I think new player retention would be helped if they are given better tools to picture the size and scope of the New Eden environment, and their location within it, an easier way to focus on long term skill plans, and more education and some tweaked partial protection from the griefers and scammers.

Specifically..

. The in game star maps do not do a good enough job of conveying where you are in the universe, or where you can go. Even now I remember feeling somewhat lost when I first started the game. It wasn’t until I first laid eyes on Ombey’s excellent maps that I “got it”. The star maps could be improved, or new players pointed at resources like Dotlan or Ombey.

. In the early days it was easy to lose focus when it came to planning for your character. While the certificate planner goes part of the way, EVE still lacks an EVEMon like skill planner. Once I started using EVEMon my goals in game stretched out much further into the future.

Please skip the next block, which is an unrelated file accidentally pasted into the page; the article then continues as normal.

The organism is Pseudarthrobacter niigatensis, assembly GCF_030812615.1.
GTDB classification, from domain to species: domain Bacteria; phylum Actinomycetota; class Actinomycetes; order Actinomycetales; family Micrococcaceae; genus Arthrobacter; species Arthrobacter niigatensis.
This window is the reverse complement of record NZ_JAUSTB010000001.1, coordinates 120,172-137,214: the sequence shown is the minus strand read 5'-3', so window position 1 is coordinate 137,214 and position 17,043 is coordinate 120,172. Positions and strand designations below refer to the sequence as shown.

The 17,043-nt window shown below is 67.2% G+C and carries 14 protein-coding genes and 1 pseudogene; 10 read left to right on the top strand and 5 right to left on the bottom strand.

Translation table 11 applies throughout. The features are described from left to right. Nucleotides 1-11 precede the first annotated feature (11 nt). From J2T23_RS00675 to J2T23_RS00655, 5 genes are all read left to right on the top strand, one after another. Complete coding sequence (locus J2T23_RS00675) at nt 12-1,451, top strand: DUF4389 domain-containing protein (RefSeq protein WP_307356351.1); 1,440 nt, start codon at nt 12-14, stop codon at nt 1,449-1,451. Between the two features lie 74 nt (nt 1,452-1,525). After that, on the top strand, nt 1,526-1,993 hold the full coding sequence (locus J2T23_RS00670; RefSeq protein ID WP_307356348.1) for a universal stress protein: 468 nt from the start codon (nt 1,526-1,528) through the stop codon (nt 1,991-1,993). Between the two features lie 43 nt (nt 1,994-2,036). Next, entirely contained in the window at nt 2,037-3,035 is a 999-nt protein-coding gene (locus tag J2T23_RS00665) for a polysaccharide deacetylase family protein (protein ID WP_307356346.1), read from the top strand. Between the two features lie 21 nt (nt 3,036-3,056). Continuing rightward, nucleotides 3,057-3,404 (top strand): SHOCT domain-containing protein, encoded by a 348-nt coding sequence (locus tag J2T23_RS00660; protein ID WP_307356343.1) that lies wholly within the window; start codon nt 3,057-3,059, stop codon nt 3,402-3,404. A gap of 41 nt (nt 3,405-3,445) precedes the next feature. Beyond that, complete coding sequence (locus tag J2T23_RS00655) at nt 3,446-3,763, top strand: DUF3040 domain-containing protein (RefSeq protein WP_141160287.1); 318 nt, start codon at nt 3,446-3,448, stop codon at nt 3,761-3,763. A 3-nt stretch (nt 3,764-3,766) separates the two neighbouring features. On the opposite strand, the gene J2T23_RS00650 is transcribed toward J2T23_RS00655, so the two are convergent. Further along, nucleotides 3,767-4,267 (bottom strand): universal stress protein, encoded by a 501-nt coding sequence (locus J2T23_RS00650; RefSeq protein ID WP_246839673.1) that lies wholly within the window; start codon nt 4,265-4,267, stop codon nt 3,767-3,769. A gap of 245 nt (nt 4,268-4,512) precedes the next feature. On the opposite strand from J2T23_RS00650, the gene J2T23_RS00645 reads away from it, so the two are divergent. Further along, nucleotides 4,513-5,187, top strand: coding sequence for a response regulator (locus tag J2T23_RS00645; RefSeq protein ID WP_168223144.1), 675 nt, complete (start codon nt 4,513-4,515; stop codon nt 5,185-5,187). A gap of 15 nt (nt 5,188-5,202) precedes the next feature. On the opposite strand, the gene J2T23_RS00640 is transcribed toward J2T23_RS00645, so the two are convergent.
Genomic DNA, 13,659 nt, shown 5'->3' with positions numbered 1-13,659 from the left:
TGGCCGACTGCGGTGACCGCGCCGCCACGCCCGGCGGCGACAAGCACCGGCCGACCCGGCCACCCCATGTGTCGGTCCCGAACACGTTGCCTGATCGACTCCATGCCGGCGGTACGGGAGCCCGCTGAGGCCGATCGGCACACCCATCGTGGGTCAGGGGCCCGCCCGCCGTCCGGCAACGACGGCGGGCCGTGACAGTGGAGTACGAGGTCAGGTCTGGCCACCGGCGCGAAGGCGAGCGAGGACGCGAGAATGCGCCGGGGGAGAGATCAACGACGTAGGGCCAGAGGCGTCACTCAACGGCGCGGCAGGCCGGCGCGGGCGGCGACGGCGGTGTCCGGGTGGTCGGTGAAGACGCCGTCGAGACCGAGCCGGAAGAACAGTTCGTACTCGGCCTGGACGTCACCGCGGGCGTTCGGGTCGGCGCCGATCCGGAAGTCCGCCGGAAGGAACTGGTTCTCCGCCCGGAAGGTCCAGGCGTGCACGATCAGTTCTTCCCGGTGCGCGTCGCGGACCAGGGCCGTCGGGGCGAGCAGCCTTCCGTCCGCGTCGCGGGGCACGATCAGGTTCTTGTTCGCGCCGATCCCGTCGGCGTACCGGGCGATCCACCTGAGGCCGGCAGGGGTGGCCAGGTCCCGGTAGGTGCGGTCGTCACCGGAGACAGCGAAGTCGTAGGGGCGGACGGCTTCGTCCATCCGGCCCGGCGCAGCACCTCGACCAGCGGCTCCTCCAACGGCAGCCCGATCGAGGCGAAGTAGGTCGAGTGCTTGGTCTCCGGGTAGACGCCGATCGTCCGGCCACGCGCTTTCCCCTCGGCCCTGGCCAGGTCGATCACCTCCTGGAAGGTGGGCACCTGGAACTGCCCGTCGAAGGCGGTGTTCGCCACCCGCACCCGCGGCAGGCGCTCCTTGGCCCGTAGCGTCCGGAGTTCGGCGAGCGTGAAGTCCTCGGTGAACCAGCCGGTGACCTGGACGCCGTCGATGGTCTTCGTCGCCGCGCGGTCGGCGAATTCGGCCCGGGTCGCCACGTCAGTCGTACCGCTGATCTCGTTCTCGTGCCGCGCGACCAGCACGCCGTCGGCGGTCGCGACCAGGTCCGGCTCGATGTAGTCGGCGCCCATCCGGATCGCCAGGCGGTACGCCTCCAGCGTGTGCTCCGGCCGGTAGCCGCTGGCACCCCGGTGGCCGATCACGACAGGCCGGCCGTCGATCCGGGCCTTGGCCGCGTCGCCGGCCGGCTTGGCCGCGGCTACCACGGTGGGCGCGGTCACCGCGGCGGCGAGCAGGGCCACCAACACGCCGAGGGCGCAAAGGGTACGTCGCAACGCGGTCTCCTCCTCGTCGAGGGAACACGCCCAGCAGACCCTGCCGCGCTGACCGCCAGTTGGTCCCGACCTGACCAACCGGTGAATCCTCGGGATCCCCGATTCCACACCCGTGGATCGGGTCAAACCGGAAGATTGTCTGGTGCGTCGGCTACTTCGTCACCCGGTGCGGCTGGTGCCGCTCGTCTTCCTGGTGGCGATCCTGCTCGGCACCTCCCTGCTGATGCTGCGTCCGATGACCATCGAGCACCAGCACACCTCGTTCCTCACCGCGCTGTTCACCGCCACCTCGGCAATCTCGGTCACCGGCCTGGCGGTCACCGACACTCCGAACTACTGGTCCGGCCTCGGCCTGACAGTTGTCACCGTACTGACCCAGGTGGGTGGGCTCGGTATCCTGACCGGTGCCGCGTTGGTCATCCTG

. When I pass through starter systems I am often appalled by the number of griefers hassling the new Players. In many respects there is no skill, challenge or profit to be made from what they are doing. How do you even describe them – without eliciting some bizarre smug smile upon their face? While I don’t really want some artificially protected environment just for new players, there are ways in which CCP might make life a little easier for them –

– Encourage or allow new players to move their tutorial training to quieter systems

– I am not sure if it is possible or not, but it would be nice to see EVE keep track of pilots who kill new players, and have a pop up warning “This character has killed x new players in the last month. Are you sure you want to interact with their can?”

– Much clearer and easier to understand aggression mechanics

– Very cheap discounted insurance in the first month

– I am not sure what warnings are given to new players about scams – but I would like to think they are given the sort of information provided in a post I linked to back in November – http://eveprincessbride.wordpress.com/2011/11/21/walkthroughs-of-some-common-local-channel-scams/

– In the first few weeks or so, give them an automated Price check when they are buying or selling something, a pop up warning such as “This price is 50% higher than the Jita market average, are you sure you want to proceed with the purchase?”

– Within the first month, allow them to do a single skill re-spec – where they can take a skill they trained but now realise wasn’t want they wanted or needed, and reverse it for the SP.